For example, Starbucks arranged a meeting between their CEO, Howard Schultz, and one of their star advocates. Needless to say, that was a much-coveted prize. You don’t have to go that far but perhaps you could arrange a meeting between your star advocates and your development/sales/marketing team, depending on what applies. Another good idea is to give advocates access to any conferences, meetups, or congresses you’re organizing in order to nurture good relationships between them and your employees.


  3. Recognize Their Hard Work

    We’ve all worked for a boss that sometimes seemed not to appreciate the effort we’ve put into completing a task. Don’t make the same mistake - show your advocates that you’re keeping a close eye on what they’re doing and that you’re grateful for it. You can promote the most active ones into ‘senior advocates’, or send them branded lapel pins, stickers, and so on (low in value but customized).

    A step up from that is holding an advocate-only event. For example, a gaming company could invite advocates to the first play-through of their latest development and a restaurant could host a dinner with samplings of their new menu.

    Keep in mind that advocates come from all walks of life. Some of them are your customers but others are suppliers, business partners, or employees, and they might appreciate public recognition. Shine a spotlight on them occasionally (especially if they are content creators or influencers) and publish their work on your blog. They get the recognition (and a link) and you get free content - a win-win!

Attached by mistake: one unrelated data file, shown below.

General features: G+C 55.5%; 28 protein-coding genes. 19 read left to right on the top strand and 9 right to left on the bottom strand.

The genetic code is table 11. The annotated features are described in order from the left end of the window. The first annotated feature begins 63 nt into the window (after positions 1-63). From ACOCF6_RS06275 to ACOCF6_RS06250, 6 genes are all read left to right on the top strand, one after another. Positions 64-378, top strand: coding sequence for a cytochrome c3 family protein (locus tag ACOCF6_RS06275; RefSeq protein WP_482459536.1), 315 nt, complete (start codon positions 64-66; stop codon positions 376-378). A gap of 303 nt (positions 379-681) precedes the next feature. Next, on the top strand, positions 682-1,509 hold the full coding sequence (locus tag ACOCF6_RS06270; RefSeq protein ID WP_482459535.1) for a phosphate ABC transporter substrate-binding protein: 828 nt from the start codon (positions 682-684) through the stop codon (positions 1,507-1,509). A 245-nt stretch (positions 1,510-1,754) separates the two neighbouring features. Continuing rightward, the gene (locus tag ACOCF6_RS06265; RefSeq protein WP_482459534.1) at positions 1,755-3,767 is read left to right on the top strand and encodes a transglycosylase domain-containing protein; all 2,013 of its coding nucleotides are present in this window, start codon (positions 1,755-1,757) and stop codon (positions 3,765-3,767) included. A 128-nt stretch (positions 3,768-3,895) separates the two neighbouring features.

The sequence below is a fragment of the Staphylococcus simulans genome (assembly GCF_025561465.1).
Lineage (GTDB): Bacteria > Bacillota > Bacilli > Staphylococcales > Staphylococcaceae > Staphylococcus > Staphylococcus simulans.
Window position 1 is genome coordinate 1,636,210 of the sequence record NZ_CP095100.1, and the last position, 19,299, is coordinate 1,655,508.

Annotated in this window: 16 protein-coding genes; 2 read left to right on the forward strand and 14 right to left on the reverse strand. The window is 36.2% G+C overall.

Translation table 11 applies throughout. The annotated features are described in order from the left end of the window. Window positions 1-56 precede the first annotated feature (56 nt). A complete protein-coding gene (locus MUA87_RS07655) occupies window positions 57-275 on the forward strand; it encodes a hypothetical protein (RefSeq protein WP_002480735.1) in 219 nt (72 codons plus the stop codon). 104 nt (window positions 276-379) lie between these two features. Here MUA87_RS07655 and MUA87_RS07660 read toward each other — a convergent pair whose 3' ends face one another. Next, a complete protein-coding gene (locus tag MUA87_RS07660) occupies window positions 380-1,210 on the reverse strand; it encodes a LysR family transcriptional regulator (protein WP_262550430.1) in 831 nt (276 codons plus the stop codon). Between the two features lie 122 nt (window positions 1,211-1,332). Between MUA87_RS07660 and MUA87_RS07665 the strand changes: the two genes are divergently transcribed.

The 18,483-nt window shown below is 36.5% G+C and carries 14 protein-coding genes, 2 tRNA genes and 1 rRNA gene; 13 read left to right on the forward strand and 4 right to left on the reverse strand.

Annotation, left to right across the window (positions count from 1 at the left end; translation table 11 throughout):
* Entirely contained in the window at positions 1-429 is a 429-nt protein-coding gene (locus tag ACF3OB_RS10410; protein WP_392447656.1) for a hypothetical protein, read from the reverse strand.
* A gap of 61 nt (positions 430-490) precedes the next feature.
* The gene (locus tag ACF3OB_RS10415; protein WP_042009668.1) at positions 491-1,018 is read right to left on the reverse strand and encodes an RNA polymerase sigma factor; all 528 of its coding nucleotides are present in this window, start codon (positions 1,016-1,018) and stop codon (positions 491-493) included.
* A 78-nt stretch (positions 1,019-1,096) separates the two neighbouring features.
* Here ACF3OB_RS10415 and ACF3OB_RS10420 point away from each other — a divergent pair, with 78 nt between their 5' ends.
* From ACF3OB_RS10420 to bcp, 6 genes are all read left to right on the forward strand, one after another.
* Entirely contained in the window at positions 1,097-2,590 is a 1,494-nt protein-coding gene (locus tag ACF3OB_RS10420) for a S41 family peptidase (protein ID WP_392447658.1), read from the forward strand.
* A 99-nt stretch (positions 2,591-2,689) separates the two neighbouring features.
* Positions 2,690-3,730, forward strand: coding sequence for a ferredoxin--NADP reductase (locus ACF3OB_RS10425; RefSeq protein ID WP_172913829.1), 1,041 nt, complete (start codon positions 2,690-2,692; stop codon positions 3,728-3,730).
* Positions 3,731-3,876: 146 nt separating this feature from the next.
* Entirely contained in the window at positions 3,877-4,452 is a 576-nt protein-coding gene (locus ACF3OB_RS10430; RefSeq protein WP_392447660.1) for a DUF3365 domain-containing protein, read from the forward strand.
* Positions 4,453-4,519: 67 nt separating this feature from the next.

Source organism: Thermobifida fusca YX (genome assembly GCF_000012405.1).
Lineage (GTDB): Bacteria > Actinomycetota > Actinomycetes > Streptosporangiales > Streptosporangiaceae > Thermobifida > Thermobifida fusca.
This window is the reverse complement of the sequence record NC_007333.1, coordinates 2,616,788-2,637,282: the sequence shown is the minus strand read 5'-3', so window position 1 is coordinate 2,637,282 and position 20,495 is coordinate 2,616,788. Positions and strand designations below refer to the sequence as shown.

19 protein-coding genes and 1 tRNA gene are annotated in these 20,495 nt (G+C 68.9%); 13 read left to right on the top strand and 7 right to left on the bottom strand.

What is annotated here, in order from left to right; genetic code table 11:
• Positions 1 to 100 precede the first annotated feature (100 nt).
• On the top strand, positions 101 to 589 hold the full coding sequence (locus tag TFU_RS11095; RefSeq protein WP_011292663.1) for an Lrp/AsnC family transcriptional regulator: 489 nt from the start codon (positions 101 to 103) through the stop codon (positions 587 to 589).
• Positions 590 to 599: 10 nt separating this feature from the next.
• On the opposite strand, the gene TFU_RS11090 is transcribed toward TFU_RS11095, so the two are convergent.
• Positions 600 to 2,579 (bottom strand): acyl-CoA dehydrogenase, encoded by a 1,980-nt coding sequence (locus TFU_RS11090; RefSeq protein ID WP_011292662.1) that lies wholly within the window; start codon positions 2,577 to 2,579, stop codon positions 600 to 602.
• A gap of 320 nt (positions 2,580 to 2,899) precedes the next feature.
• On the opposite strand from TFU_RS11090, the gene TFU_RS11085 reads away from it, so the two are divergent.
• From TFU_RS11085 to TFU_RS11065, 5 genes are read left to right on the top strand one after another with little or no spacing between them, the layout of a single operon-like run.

4. Solicit Advocate Involvement

    Involvement is a strong motivator - once your advocates see that they have a purpose that goes beyond simply completing monthly campaigns, they will become more invested. In a sense, they will take ownership of the program and will feel a certain pride in the fact that they are now an important cog in the machine.

    For example, if you’re organizing an advocate-only event, make advocates members of the organization team - their ideas on the choice of venue, food, activities, and so on can be helpful.

    On a smaller scale, you can do what forums and discussion boards have been doing for years - advance members so they gain status in the community. If you have an internal messaging board where advocates come together, make sure to encourage veterans to help newbies find their footing - advice, do’s and don’ts and so on. This will take some load off the employees managing the community, while at the same time giving a sense of purpose to senior advocates.

 

Happy Brand Advocates Are Motivated Brand Advocates
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As with everything else in life - when you’re happy and feel appreciated, you’re willing to go that extra step.

Brand advocates are no different and that’s why it’s important to reward their actions. Not with money or discounts but with a sense of accomplishment, valued participation, and community.

The reward types I mentioned work best when combined so switch things up a bit occasionally because different people react to different motivators. Also, don’t make your campaigns and participation feel like too much work - investing a bit of effort is ok but if people feel like they’ve worked an eight-hour shift after interacting with you, they will expect to get paid for it (and so would you).

The ball is in your court now. Leave a comment and let me know if you’ve ever made a mistake of paying your advocates in cash or free samples? How did that play out - was it really a mistake or did it work long term?